“Today, with the November 12 CFIUS deadline imminent and without an extension in hand, we have no choice but to file a petition in court to defend our rights and those of our more than 1,500 employees in the US.” 

TikTok asks U.S. federal appeals court to vacate U.S. divestment order by TechCrunch on Scribd

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PUBG Mobile plots return to India following ban

PUBG Mobile, the sleeper hit title that was banned in India two months ago over cybersecurity concerns, is plotting to make a return in the world’s second largest internet market, two sources familiar with the matter told TechCrunch.

The South Korean firm has engaged with global cloud service providers in recent weeks to store Indian users’ data within the country to allay New Delhi’s concerns about user data residency and security, one of the sources said.

The gaming giant has privately informed some high-profile streamers in the country that it expects to resume the service in India before the end of this year, the other source said. Both the sources requested anonymity as they are not authorized to speak to the press. PUBG Corporation did not respond to a request for comment Thursday.

The company could make an announcement about its future plans for India as soon as this week. It also plans to run a marketing campaign in the country during the festival of Diwali next week, one of the sources said.

In recent weeks, PUBG has also engaged with a number of local firms including SoftBank-backed Paytm and telecom giant Airtel to explore whether they would be interested in publishing the popular mobile game in the country, an industry executive said. A Paytm spokesperson declined to comment.

Chinese giant Tencent initially published PUBG Mobile apps in India. After New Delhi banned PUBG Mobile, the gaming firm cut publishing ties with Tencent in the country.

Late last month, two months after the ban order, PUBG Mobile terminated its service for Indian users. “Protecting user data has always been a top priority and we have always complied with applicable data protection laws and regulations in India. All users’ gameplay information is processed in a transparent manner as disclosed in our privacy policy,” it said at the time.

With more than 50 million monthly active users in India, PUBG Mobile was by far the most popular mobile game in the country before it was banned. It helped establish an entire ecosystem of  esports organisations to teams and even a cottage industry of streamers that made the most of its spectator sport-friendly gameplay, said Rishi Alwani, a long-time analyst of Indian gaming market and publisher of news outlet The Mako Reactor.

PUBG Mobile’s return, however, could complicate matters for several industry players, including some that are currently building similar games to cash in on its absence and their conversations with venture capital firms over ongoing financing rounds.

It would also suggest that more than 200 other Chinese apps that India has banned in recent months could hope to allay New Delhi’s concerns by making some changes to where they store their users data. (That was also the understanding between TikTok and Reliance when they engaged in investment opportunities earlier this year.)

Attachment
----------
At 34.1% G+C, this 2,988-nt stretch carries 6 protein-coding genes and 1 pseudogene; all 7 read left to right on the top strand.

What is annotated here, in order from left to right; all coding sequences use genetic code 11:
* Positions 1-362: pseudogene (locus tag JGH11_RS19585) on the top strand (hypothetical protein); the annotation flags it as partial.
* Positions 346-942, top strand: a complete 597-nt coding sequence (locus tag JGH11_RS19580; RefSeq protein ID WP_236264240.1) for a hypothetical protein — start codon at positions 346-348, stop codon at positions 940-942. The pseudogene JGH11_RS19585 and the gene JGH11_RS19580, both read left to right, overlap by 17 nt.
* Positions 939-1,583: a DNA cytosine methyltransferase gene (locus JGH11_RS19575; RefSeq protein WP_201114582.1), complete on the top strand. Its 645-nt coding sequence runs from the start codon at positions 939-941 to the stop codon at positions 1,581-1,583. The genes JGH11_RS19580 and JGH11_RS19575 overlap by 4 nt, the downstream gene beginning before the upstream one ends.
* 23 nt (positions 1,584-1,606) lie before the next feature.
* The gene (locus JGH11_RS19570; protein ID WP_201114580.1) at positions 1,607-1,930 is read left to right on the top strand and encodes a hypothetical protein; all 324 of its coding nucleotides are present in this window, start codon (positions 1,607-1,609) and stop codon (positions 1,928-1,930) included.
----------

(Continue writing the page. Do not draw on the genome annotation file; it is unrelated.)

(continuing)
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TikTok stars got a judge to block Trump’s TikTok ban

TikTok has won another battle in its fight against the Trump administration’s ban of its video-sharing app in the U.S. — or, more accurately in this case, the TikTok community won a battle. On Friday, a federal judge in Pennsylvania issued an injunction that blocked the restrictions that would have otherwise blocked TikTok from operating in the U.S. on November 12.

This particular lawsuit was not led by TikTok itself, but rather a group of TikTok creators who use the app to engage with their million-plus followers.

According to the court documents, plaintiff Douglas Marland has 2.7 million followers on the app; Alec Chambers has 1.8 million followers; and Cosette Rinab has 2.3 million followers. The creators argued — successfully as it turns out — that they would lose access to their followers in the event of a ban, as well as the “professional opportunities afforded by TikTok.” In other words, they’d lose their brand sponsorships — meaning, their income.

This is not the first time that the U.S. courts have sided with TikTok to block the Trump administration’s proposed ban over the Chinese-owned video sharing app. Last month, a D.C. judge blocked the ban that would have removed the app from being listed in U.S. app stores run by Apple and Google.

That ruling had not, however, stopped the November 12 ban that would have blocked companies from providing internet hosting services that would have allowed TikTok to continue to operate in the U.S.

The Trump administration had moved to block the TikTok app from operating in the U.S. due to its Chinese parent company, ByteDance, claiming it was a national security threat. The core argument from the judge in this ruling was the “Government’s own descriptions of the national security threat posed by the TikTok app are phrased in the hypothetical.”